First, Daryl and I sat down to negotiate my title, hours, and tasks. We decided I would work as a “public policy intern” for twenty hours each week. The SCSJ was particularly interested in utilizing my skills as a writer, so I started off writing grants, position papers, and policy summaries. It was great to practice new genres of writing that I can perhaps put to use in future positions. While perfecting my pieces, I also learned a wide range of other useful skills, including how to cultivate donors, create budgets, and navigate grant databases.
I felt “in my element” while writing for the SCSJ, but I knew I also wanted to grow in areas beyond my comfort zone and acquire new skills. With this goal in mind, I attended coalition meetings regarding criminal justice issues, and I even gave a presentation on “Ban the Box” initiatives to a local city council. Such opportunities pushed me to hone my skills as a public speaker and to practice developing arguments with varied audiences in mind.
Like most internships in the nonprofit sector, mine was unpaid. But unpaid internships often lead to paid work. In 2014, I drew on my experiences with the SCSJ to become a paid copywriter for the ACLU of North Carolina’s 50th anniversary museum exhibit. My experiences with the SCSJ bolstered my confidence when explaining my skills, negotiating my salary, and working alongside individuals with training different from my own.
I was pleased with the practical new skills I had acquired. But, surprisingly, I found that my internship also shaped the way I thought about my dissertation. While at the SCSJ, I had the privilege of watching the organization’s lawyers in action as they strategized about their legal tactics and negotiated with their clients and coalition partners. Witnessing SCSJ lawyers work helped me to better envision the challenges my historical actors faced as they set out to reform the criminal justice system during the last third of the twentieth century.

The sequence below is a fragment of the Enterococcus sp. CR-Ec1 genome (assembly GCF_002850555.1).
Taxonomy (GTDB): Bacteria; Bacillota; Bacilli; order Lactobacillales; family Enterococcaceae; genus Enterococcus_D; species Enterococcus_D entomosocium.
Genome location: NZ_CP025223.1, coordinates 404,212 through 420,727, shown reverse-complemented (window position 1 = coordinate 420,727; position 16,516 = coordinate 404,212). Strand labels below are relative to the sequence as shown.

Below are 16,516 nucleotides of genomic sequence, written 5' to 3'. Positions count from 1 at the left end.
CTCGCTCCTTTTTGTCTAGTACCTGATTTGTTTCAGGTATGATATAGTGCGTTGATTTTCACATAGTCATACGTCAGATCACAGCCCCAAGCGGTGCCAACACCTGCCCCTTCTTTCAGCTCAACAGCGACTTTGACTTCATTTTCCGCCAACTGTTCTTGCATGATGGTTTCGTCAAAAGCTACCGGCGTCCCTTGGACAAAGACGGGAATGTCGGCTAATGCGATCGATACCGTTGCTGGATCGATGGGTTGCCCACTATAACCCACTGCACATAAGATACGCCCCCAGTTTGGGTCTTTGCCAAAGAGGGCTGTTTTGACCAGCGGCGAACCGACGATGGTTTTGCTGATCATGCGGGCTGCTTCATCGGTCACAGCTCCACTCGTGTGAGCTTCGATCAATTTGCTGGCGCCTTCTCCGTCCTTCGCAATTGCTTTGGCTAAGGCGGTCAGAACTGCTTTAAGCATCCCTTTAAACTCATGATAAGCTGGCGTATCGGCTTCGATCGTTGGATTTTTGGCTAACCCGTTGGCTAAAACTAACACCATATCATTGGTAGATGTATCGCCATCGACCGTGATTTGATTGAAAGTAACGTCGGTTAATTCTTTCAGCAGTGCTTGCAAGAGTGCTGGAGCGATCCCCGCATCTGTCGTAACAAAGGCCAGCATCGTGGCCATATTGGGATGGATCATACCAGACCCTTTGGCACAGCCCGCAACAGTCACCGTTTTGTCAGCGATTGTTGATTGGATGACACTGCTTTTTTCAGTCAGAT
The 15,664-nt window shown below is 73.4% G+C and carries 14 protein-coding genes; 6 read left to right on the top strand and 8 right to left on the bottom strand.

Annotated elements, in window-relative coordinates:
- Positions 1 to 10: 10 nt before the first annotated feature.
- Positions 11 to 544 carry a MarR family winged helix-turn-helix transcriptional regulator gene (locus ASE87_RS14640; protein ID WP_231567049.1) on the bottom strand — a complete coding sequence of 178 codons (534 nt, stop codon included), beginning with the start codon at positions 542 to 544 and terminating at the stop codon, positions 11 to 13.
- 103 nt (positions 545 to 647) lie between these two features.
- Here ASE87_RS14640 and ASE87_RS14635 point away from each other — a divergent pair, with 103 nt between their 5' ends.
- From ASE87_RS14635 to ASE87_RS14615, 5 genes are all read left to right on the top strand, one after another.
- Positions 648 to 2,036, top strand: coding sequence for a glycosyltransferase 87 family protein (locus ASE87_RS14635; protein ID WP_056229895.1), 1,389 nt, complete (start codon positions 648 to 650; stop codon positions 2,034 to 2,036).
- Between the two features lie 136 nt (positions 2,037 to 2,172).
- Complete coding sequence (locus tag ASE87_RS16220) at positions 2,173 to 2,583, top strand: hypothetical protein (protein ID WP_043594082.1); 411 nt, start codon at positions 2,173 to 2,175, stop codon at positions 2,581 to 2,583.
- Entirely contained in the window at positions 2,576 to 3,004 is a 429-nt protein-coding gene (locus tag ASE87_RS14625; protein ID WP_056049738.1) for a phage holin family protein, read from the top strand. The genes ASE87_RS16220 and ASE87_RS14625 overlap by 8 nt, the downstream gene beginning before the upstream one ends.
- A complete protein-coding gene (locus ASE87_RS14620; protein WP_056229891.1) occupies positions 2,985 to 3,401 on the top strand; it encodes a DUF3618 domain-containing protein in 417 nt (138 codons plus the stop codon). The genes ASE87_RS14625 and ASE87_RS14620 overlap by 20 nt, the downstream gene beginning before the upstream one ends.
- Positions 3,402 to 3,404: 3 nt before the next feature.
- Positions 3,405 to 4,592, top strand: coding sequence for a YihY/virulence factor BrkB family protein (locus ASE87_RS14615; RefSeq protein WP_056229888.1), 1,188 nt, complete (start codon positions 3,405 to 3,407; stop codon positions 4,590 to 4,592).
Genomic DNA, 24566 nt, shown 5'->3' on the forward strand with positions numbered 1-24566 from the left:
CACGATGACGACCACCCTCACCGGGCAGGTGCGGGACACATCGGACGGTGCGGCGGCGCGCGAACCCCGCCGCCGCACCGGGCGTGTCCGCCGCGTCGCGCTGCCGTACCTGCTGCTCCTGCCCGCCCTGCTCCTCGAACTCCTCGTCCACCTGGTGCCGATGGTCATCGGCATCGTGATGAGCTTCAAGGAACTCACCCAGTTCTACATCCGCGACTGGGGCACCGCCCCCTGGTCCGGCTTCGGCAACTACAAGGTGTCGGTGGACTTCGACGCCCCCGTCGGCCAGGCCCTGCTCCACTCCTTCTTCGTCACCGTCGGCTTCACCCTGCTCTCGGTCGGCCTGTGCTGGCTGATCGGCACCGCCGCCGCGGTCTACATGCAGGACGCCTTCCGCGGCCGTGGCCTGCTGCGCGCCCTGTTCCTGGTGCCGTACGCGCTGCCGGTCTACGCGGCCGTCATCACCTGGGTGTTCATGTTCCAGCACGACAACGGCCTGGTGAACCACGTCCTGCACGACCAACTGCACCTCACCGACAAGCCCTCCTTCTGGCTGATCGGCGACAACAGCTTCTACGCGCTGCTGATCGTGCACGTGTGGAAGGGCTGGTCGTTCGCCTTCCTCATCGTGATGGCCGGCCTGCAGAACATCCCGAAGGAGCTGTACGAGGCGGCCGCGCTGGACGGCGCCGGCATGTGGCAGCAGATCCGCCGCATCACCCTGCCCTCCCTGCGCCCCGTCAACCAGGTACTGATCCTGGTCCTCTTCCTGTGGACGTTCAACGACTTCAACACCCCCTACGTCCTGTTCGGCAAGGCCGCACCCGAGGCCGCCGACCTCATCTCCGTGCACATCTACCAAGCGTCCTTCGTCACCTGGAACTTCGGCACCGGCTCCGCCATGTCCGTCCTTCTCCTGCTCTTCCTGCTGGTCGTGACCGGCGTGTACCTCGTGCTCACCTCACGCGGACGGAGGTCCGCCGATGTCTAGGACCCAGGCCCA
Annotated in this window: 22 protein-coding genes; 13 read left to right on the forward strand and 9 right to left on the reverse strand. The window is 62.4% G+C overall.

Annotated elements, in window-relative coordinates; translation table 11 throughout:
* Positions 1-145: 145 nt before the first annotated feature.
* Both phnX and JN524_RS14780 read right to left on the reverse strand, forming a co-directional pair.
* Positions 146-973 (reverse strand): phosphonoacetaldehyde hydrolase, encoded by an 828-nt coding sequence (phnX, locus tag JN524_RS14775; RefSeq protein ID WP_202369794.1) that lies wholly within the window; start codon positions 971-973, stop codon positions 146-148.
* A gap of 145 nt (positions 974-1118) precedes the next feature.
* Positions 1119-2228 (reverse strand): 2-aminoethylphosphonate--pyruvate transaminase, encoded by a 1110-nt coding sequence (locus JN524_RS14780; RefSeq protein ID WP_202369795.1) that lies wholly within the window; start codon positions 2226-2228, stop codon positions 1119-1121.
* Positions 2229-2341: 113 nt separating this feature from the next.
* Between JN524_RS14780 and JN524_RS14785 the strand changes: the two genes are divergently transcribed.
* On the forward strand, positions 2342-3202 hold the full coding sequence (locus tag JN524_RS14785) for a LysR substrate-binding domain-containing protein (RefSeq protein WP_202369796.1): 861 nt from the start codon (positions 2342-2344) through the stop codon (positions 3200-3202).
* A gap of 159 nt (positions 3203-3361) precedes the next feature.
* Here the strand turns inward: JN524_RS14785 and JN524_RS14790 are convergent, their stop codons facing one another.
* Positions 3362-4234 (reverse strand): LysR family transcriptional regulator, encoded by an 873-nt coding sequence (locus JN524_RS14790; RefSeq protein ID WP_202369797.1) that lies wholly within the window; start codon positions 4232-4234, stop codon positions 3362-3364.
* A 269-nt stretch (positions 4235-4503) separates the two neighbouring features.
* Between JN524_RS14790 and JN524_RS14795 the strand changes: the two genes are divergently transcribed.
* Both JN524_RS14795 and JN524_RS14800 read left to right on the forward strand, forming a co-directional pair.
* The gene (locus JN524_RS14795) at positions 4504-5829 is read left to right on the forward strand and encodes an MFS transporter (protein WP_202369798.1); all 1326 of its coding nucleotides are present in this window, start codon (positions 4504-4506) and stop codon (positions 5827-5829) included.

After my internship, I integrated the lessons I learned at the SCSJ into my dissertation—and so far the changes have paid off. In September 2015, I began a two-year dissertation fellowship at the American Bar Foundation in Illinois.
Although graduate students may seek out very different internship opportunities to suit their own interests and needs, I learned a few lessons relevant to everyone: Don’t be afraid to reach out to organizations that interest you. Many organizations (and not just the nonprofits) are often understaffed so they can usually use some help. Be confident. Be kind. And be willing to do work you’re not excited about in exchange for learning new skills that do excite you. You’ll be surprised how easy it is to find an internship that helps you grow as a scholar and as a human who, for better or worse, lives in the world beyond the ivory tower.
Amanda Hughett is a Ph.D. candidate in history and a Law and Social Sciences Dissertation Fellow at the American Bar Foundation in Chicago, Illinois. She is a founding member of the History Professional Development Committee.
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Ready to pursue an internship of your own? The VH@Duke internship program offers students the option to apply for opportunities at pre-identified partner organizations or to propose their own internship. Apply by February 17, 2017.